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anonymous
 4 years ago
two electric devices A & B are connected in parallel and the rms current in A is 15 A. If the current in B lags behind A by pi/2 radians and the line current is 23.4 A. Determine the current in B
anonymous
 4 years ago
two electric devices A & B are connected in parallel and the rms current in A is 15 A. If the current in B lags behind A by pi/2 radians and the line current is 23.4 A. Determine the current in B

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anonymous
 4 years ago
Best ResponseYou've already chosen the best response.0@satellite73 help me here please.

radar
 4 years ago
Best ResponseYou've already chosen the best response.1dw:1347318735842:dw Load B Lags A by 90 degrees. The line is the resultant you Pythagorean theorem

radar
 4 years ago
Best ResponseYou've already chosen the best response.1\[\sqrt{23.4^{2}15^{2}}\]

radar
 4 years ago
Best ResponseYou've already chosen the best response.1The line current is the resultant or the "total" In order to separate the total to the individual components, subtraction is the logical choice.

anonymous
 4 years ago
Best ResponseYou've already chosen the best response.0so that is the current in B?

anonymous
 4 years ago
Best ResponseYou've already chosen the best response.0another question, what is the difference between rms current and line current?

radar
 4 years ago
Best ResponseYou've already chosen the best response.1It is an inductive load when compared to the 15 amp load, or you could say the A is a capacitive load when compared to B. It is all relavent.

radar
 4 years ago
Best ResponseYou've already chosen the best response.1The line current is the combined currents of the two loads and is the current traveling to and fro from the power source. It is of course AC as we are talking RMS, all the currents in this problem is assumed to be measured in RMS units......including the line current.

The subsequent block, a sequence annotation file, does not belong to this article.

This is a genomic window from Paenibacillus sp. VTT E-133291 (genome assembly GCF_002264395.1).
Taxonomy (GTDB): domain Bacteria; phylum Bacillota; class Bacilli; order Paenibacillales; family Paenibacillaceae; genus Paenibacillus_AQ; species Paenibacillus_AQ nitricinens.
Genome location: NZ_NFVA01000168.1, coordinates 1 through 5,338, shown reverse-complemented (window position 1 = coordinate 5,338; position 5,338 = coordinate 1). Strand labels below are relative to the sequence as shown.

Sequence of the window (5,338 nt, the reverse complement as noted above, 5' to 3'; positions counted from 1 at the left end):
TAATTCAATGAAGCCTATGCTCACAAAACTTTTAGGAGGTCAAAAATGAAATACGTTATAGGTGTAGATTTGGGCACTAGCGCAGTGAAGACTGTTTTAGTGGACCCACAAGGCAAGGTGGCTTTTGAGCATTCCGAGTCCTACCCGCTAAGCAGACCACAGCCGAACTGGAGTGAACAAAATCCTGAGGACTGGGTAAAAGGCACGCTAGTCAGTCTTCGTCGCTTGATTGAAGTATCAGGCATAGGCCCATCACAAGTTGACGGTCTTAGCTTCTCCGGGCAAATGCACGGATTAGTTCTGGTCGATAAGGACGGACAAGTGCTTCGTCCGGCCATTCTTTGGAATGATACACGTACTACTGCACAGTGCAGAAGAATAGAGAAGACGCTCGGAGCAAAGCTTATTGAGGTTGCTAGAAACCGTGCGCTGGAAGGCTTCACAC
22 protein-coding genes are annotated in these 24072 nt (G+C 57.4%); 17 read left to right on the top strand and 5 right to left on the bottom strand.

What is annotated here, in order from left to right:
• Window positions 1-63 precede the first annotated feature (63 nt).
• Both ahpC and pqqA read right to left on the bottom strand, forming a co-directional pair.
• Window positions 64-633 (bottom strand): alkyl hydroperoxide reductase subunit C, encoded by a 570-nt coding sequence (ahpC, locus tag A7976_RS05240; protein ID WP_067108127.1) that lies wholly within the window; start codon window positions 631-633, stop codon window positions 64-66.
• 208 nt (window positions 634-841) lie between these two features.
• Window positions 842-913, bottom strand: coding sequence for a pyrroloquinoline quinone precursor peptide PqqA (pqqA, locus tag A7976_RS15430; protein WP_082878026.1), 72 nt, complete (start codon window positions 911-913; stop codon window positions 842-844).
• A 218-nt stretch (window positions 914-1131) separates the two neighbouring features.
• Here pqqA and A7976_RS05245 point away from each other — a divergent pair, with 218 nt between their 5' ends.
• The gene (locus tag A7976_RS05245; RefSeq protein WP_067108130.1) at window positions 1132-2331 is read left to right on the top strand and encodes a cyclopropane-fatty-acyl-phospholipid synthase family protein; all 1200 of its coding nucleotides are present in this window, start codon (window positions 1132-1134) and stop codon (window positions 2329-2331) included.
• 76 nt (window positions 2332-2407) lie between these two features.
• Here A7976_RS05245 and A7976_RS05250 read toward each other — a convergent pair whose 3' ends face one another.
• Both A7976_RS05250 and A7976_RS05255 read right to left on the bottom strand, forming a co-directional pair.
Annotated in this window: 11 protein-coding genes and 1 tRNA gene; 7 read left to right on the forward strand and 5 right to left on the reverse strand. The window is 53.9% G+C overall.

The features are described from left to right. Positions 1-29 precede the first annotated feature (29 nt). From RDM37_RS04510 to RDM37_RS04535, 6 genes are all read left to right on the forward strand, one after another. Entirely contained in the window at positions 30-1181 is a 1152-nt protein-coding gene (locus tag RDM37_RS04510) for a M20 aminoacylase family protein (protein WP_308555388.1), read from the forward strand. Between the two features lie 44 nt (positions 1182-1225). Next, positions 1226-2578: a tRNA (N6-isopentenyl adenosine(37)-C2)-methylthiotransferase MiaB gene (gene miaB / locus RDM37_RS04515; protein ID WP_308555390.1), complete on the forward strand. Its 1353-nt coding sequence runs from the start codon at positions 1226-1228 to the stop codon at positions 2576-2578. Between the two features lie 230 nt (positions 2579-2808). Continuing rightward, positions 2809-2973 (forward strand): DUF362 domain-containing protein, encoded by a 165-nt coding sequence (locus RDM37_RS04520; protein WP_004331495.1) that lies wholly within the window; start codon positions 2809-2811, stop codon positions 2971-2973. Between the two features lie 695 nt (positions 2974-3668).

radar
 4 years ago
Best ResponseYou've already chosen the best response.1Root Mean Square (RMS) is the most common value to measure AC, it is the value that DC current would produce as heat when the AC RMS value is converted to heat.

radar
 4 years ago
Best ResponseYou've already chosen the best response.1Kind of confusihng, but AC has several values of current/voltage. Peak Peak to Peak RMS (root mean square) Average

radar
 4 years ago
Best ResponseYou've already chosen the best response.1Good luck, are you pursueing an electrical engineering major?

anonymous
 4 years ago
Best ResponseYou've already chosen the best response.0no. actually, my major is mechanical engineering, it's just that it's an elective course.

anonymous
 4 years ago
Best ResponseYou've already chosen the best response.0are you ana electrical engineer?

radar
 4 years ago
Best ResponseYou've already chosen the best response.1Understand, good luck with it, and I think you are getting into a great field.

anonymous
 4 years ago
Best ResponseYou've already chosen the best response.0thank you. :) hope i can make it. :)

radar
 4 years ago
Best ResponseYou've already chosen the best response.1Not a degreed EE, but an EE as far as the U.S. Government, I was a GS855 for the FAA for years. There are other methods to become an engineer, but I recommend the method you are going, a formal education with a degree.

anonymous
 4 years ago
Best ResponseYou've already chosen the best response.0i see. hail to all engineers. :)
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